Home » Economy » G-7 leaders hammer out a global minimum tax for companies. Here's how it would work
G-7 leaders hammer out a global minimum tax for companies. Here's how it would work
Secretary Yellen led push for deal on global minimum tax
Sen. Pat Toomey, R-Penn., calls the Secretary’s plan a ‘terrible deal’ on ‘Kudlow’
President Biden and leaders of the G-7 group of nations formally endorsed a global minimum corporate tax rate on Friday, a landmark agreement that's part of a broader effort to crack down on profit-shifting by multinational companies.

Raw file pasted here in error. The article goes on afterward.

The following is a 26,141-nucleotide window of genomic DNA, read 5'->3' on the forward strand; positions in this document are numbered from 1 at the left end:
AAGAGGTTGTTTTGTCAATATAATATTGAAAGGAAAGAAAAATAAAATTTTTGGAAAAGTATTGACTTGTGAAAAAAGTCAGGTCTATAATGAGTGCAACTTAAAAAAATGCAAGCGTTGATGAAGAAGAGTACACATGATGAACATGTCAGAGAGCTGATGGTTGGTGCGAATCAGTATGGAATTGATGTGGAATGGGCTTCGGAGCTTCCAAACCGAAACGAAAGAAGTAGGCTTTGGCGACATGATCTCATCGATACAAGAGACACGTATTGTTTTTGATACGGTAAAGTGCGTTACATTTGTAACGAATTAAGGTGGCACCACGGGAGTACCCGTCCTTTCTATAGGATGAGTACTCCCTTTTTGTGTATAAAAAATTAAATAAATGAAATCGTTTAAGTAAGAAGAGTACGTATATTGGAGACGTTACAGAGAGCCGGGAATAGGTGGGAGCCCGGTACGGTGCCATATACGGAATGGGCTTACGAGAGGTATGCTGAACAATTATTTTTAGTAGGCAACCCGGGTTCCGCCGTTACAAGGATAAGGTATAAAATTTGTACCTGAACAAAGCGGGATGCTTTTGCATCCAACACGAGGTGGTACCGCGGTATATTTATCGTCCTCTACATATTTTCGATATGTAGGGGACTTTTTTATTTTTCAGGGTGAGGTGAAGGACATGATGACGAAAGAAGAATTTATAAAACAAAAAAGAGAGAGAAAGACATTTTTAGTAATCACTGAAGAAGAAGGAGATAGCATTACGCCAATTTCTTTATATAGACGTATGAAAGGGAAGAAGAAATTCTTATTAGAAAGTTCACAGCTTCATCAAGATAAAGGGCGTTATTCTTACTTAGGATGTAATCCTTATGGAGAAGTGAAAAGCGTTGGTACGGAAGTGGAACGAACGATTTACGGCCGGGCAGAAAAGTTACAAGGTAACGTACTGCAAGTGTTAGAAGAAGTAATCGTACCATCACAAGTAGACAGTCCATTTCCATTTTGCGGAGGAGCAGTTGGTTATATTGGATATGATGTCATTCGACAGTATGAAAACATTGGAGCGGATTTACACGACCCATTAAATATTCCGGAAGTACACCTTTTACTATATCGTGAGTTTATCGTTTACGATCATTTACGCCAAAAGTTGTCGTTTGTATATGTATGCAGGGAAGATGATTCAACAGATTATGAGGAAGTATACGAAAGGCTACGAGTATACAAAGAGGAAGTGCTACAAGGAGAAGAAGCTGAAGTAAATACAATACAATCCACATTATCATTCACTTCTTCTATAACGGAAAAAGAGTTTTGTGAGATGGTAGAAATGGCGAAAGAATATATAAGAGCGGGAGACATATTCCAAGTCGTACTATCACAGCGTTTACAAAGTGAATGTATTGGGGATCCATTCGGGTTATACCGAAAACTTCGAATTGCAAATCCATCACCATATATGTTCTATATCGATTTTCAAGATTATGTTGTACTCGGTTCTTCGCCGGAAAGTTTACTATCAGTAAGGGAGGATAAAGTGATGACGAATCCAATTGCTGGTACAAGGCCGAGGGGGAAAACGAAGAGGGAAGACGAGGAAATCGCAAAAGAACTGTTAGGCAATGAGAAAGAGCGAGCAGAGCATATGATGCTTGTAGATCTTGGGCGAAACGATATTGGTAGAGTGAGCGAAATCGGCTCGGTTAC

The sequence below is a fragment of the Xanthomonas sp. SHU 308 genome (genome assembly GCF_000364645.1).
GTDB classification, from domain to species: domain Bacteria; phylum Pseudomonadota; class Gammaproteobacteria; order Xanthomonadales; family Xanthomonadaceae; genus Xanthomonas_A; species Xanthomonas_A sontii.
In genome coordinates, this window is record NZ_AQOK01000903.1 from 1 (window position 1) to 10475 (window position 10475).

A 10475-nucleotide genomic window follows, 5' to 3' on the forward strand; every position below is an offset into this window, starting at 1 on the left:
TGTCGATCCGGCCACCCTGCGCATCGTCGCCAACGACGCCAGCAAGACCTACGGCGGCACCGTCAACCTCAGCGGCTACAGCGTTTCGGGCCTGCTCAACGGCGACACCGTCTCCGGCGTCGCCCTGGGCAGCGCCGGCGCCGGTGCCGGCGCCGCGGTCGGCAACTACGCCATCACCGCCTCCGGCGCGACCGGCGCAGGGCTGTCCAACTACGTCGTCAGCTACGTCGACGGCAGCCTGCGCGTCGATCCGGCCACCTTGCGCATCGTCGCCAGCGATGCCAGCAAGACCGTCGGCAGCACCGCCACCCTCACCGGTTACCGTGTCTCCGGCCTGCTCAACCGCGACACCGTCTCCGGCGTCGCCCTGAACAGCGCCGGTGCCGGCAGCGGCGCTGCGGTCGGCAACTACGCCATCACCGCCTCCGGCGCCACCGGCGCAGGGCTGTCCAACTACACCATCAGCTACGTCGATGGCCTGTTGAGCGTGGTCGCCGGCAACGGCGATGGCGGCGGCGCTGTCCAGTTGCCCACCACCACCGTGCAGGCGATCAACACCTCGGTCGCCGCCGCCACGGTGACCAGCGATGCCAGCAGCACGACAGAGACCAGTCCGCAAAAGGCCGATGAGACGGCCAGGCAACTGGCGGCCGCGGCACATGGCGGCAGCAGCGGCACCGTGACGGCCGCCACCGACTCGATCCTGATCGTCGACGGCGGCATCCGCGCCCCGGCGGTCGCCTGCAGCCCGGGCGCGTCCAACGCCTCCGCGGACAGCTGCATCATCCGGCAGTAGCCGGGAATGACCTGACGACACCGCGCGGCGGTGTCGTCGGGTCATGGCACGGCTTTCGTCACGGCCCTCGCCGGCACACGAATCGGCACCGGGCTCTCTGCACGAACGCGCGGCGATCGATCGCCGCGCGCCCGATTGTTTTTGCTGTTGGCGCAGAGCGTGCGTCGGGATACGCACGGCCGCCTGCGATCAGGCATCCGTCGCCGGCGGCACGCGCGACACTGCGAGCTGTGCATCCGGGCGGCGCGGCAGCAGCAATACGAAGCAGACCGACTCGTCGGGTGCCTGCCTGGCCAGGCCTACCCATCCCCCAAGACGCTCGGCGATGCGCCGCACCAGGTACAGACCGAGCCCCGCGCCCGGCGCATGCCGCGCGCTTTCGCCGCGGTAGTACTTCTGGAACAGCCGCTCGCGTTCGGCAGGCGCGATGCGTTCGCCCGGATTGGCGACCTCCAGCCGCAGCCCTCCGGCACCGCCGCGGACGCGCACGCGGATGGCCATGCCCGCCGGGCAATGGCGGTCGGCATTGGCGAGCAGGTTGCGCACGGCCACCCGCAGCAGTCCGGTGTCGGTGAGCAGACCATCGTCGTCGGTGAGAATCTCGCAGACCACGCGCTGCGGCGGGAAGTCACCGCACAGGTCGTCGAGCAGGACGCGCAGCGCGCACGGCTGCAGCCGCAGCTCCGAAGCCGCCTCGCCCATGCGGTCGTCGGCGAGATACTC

Corporations employ a litany of tactics to reduce their tax liability, often by shifting profits, and revenues, to low-tax countries such as Bermuda, the Cayman Islands or Ireland, regardless of where the sale was made. The practice by American and foreign multinationals costs the U.S. tens of billions of dollars each year, according to the Treasury Department.
By getting all countries to agree to a minimum corporate tax rate, the Biden administration is seeking to eradicate certain tax havens without hurting the competitiveness of American firms. Treasury Secretary Janet Yellen has said a global tax, which would apply to companies' overseas profits, would eliminate what she's described as a "global race to the bottom" in terms of corporate taxes.